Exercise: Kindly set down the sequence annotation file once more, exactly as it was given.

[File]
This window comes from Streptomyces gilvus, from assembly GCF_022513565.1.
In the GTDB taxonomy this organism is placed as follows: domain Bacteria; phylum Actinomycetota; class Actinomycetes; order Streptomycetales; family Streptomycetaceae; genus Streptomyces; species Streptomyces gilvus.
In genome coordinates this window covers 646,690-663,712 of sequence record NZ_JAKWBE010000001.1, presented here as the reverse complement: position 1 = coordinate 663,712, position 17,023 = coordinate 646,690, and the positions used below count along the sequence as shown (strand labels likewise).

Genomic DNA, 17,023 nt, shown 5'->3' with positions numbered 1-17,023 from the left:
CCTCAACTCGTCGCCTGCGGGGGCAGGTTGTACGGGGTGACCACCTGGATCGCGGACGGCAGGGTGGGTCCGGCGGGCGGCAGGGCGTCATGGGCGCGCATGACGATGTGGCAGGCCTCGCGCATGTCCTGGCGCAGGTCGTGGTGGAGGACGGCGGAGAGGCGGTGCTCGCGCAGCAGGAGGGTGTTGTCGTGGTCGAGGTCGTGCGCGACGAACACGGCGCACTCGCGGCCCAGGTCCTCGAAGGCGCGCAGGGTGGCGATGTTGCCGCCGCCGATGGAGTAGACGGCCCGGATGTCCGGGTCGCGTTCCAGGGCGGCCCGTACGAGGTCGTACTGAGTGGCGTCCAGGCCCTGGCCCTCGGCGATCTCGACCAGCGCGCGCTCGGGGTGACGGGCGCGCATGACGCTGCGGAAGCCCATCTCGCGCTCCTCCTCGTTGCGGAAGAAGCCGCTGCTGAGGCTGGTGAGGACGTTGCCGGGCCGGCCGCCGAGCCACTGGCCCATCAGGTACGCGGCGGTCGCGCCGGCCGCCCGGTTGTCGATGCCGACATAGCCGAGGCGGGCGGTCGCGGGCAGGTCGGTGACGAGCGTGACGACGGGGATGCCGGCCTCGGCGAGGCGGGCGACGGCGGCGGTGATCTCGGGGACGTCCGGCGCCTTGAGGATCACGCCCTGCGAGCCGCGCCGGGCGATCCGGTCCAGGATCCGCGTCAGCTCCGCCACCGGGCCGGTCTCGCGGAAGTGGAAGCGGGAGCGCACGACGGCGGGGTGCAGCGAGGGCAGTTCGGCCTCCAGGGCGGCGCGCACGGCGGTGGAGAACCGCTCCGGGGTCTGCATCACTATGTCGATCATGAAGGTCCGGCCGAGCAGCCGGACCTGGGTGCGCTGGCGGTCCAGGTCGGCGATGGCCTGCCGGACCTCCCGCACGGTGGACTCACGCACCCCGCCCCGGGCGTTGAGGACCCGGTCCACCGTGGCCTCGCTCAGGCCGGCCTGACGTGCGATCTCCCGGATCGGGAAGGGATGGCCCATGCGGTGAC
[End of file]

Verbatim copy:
This window comes from Streptomyces gilvus, from assembly GCF_022513565.1.
In the GTDB taxonomy this organism is placed as follows: domain Bacteria; phylum Actinomycetota; class Actinomycetes; order Streptomycetales; family Streptomycetaceae; genus Streptomyces; species Streptomyces gilvus.
In genome coordinates this window covers 646,690-663,712 of sequence record NZ_JAKWBE010000001.1, presented here as the reverse complement: position 1 = coordinate 663,712, position 17,023 = coordinate 646,690, and the positions used below count along the sequence as shown (strand labels likewise).

Genomic DNA, 17,023 nt, shown 5'->3' with positions numbered 1-17,023 from the left:
CCTCAACTCGTCGCCTGCGGGGGCAGGTTGTACGGGGTGACCACCTGGATCGCGGACGGCAGGGTGGGTCCGGCGGGCGGCAGGGCGTCATGGGCGCGCATGACGATGTGGCAGGCCTCGCGCATGTCCTGGCGCAGGTCGTGGTGGAGGACGGCGGAGAGGCGGTGCTCGCGCAGCAGGAGGGTGTTGTCGTGGTCGAGGTCGTGCGCGACGAACACGGCGCACTCGCGGCCCAGGTCCTCGAAGGCGCGCAGGGTGGCGATGTTGCCGCCGCCGATGGAGTAGACGGCCCGGATGTCCGGGTCGCGTTCCAGGGCGGCCCGTACGAGGTCGTACTGAGTGGCGTCCAGGCCCTGGCCCTCGGCGATCTCGACCAGCGCGCGCTCGGGGTGACGGGCGCGCATGACGCTGCGGAAGCCCATCTCGCGCTCCTCCTCGTTGCGGAAGAAGCCGCTGCTGAGGCTGGTGAGGACGTTGCCGGGCCGGCCGCCGAGCCACTGGCCCATCAGGTACGCGGCGGTCGCGCCGGCCGCCCGGTTGTCGATGCCGACATAGCCGAGGCGGGCGGTCGCGGGCAGGTCGGTGACGAGCGTGACGACGGGGATGCCGGCCTCGGCGAGGCGGGCGACGGCGGCGGTGATCTCGGGGACGTCCGGCGCCTTGAGGATCACGCCCTGCGAGCCGCGCCGGGCGATCCGGTCCAGGATCCGCGTCAGCTCCGCCACCGGGCCGGTCTCGCGGAAGTGGAAGCGGGAGCGCACGACGGCGGGGTGCAGCGAGGGCAGTTCGGCCTCCAGGGCGGCGCGCACGGCGGTGGAGAACCGCTCCGGGGTCTGCATCACTATGTCGATCATGAAGGTCCGGCCGAGCAGCCGGACCTGGGTGCGCTGGCGGTCCAGGTCGGCGATGGCCTGCCGGACCTCCCGCACGGTGGACTCACGCACCCCGCCCCGGGCGTTGAGGACCCGGTCCACCGTGGCCTCGCTCAGGCCGGCCTGACGTGCGATCTCCCGGATCGGGAAGGGATGGCCCATGCGGTGAC